Over 80% of out-of-hospital cardiac arrests happen at home.

Over 80% of out-of-hospital cardiac arrests happen at home.

What is a cardiac arrest?

A cardiac arrest occurs when the heart suddenly stops beating, leading to a lack of blood flow to the brain and other vital organs. It is a life-threatening emergency that requires immediate action.

Why is it important to be prepared for a cardiac arrest at home?

Did you know that over 80% of out-of-hospital cardiac arrests happen at home? This statistic highlights the importance of being prepared for such an event, especially in the comfort of your own home where you spend a significant amount of time.

What can you do to be prepared?

1. Learn CPR: Cardiopulmonary resuscitation (CPR) is a crucial skill that can save lives during a cardiac arrest. Enroll in a CPR course to learn the proper techniques and procedures.

2. Have an AED: An automated external defibrillator (AED) is a portable device that can analyze the heart's rhythm and deliver an electric shock if necessary. Keep an AED in your home and make sure it is easily accessible.

3. Create an emergency plan: Discuss with your family members or housemates what to do in case of a cardiac arrest. Assign roles and responsibilities, and make sure everyone knows how to call emergency services.

4. Know the warning signs: Familiarize yourself with the common symptoms of a heart attack, as it can sometimes precede a cardiac arrest. These symptoms may include chest pain, shortness of breath, and dizziness.

5. Keep emergency numbers handy: Have a list of emergency contact numbers, including the local emergency services and your healthcare provider, near your phone or in a visible location.

What should you do during a cardiac arrest?

1. Call for help: Dial emergency services immediately. The sooner professional help arrives, the better the chances of survival.

2. Start CPR: Begin performing CPR by giving chest compressions at a rate of 100-120 compressions per minute. Push hard and fast in the center of the chest, allowing it to fully recoil between compressions.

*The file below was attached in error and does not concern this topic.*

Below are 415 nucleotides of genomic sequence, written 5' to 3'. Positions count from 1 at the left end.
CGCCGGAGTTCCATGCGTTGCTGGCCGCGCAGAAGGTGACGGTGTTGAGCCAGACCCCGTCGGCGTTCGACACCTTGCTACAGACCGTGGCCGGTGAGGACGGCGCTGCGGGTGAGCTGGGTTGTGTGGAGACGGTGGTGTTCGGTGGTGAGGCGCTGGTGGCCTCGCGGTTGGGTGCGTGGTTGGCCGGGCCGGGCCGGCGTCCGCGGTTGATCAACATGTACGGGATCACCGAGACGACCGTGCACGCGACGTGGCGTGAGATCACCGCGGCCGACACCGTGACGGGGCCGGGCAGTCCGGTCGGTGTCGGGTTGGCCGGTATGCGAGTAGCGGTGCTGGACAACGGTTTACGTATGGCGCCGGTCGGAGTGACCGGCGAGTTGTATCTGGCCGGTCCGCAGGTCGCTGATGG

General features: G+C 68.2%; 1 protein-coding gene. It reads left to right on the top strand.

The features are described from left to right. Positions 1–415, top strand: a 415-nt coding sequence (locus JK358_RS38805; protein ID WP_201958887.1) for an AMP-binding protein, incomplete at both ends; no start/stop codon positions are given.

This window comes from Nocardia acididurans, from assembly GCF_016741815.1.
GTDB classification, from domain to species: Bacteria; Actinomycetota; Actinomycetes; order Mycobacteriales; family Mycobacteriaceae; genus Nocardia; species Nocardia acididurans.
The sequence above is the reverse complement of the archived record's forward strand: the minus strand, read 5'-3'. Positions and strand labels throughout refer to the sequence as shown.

3. Use an AED: If an AED is available, follow the instructions provided. Apply the pads to the person's bare chest and let the AED analyze the heart rhythm. If a shock is advised, make sure no one is touching the person and press the shock button as instructed.

4. Continue until help arrives: Keep performing CPR and using the AED until emergency medical services arrive and take over.


Being prepared for a cardiac arrest at home can make a significant difference in saving a life. By learning CPR, having an AED, creating an emergency plan, knowing the warning signs, and keeping emergency numbers handy, you can be ready to take action in a critical situation. Remember, every second counts during a cardiac arrest, so be prepared and be a lifesaver.

Follow these short steps to learn how to save a life:
  1. Shout for help, and shake the person gently.
  2. Look and listen for signs of normal breathing.
  3. Call (000) on loudspeaker and tell them the person isn’t breathing. The ambulance call handler will tell you where the nearest automated external defibrillator (AED) is. If someone is with you, ask them to fetch it and bring it back.
  4. Interlock your fingers and start chest compressions twice per second. Don’t stop.
  5. If a defibrillator arrives, switch it on and follow the instructions.
  6. Continue CPR until:   - the AED asks you to pause while it reanalyses and gives another shock if needed   - a paramedic arrives and tells you what to do   - the person shows signs of life. 
With survival falling by around 10% every minute without CPR, it's essential to know the skills to try and save a life.

Back to blog

Leave a comment

Please note, comments need to be approved before they are published.